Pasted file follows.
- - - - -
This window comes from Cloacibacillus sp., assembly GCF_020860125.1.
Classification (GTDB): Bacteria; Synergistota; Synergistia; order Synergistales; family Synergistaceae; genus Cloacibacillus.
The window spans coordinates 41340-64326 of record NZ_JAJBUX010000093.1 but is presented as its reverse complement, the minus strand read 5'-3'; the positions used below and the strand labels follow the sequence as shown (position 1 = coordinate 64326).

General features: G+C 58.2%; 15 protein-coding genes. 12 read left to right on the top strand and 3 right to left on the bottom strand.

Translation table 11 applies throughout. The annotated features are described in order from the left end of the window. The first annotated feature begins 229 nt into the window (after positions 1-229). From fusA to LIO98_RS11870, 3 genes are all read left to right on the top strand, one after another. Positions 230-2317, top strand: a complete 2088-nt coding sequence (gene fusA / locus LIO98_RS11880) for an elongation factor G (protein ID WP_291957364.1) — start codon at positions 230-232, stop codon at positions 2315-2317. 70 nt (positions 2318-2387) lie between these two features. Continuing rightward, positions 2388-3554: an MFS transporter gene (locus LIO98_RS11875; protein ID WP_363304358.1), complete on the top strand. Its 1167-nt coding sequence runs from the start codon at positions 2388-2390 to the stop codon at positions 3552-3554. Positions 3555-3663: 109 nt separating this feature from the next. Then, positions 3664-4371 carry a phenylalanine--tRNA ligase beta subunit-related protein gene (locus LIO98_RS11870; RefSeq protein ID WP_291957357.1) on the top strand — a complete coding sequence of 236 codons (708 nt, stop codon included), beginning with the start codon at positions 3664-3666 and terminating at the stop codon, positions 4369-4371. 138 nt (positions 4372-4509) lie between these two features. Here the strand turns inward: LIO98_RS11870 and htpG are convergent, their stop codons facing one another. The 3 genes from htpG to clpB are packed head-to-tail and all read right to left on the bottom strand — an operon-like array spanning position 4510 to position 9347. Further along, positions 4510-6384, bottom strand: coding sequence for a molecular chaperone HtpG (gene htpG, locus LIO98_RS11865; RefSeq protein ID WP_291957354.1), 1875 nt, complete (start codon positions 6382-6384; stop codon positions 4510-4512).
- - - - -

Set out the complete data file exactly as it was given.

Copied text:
This window comes from Cloacibacillus sp., assembly GCF_020860125.1.
Classification (GTDB): Bacteria; Synergistota; Synergistia; order Synergistales; family Synergistaceae; genus Cloacibacillus.
The window spans coordinates 41340-64326 of record NZ_JAJBUX010000093.1 but is presented as its reverse complement, the minus strand read 5'-3'; the positions used below and the strand labels follow the sequence as shown (position 1 = coordinate 64326).

General features: G+C 58.2%; 15 protein-coding genes. 12 read left to right on the top strand and 3 right to left on the bottom strand.

Translation table 11 applies throughout. The annotated features are described in order from the left end of the window. The first annotated feature begins 229 nt into the window (after positions 1-229). From fusA to LIO98_RS11870, 3 genes are all read left to right on the top strand, one after another. Positions 230-2317, top strand: a complete 2088-nt coding sequence (gene fusA / locus LIO98_RS11880) for an elongation factor G (protein ID WP_291957364.1) — start codon at positions 230-232, stop codon at positions 2315-2317. 70 nt (positions 2318-2387) lie between these two features. Continuing rightward, positions 2388-3554: an MFS transporter gene (locus LIO98_RS11875; protein ID WP_363304358.1), complete on the top strand. Its 1167-nt coding sequence runs from the start codon at positions 2388-2390 to the stop codon at positions 3552-3554. Positions 3555-3663: 109 nt separating this feature from the next. Then, positions 3664-4371 carry a phenylalanine--tRNA ligase beta subunit-related protein gene (locus LIO98_RS11870; RefSeq protein ID WP_291957357.1) on the top strand — a complete coding sequence of 236 codons (708 nt, stop codon included), beginning with the start codon at positions 3664-3666 and terminating at the stop codon, positions 4369-4371. 138 nt (positions 4372-4509) lie between these two features. Here the strand turns inward: LIO98_RS11870 and htpG are convergent, their stop codons facing one another. The 3 genes from htpG to clpB are packed head-to-tail and all read right to left on the bottom strand — an operon-like array spanning position 4510 to position 9347. Further along, positions 4510-6384, bottom strand: coding sequence for a molecular chaperone HtpG (gene htpG, locus LIO98_RS11865; RefSeq protein ID WP_291957354.1), 1875 nt, complete (start codon positions 6382-6384; stop codon positions 4510-4512).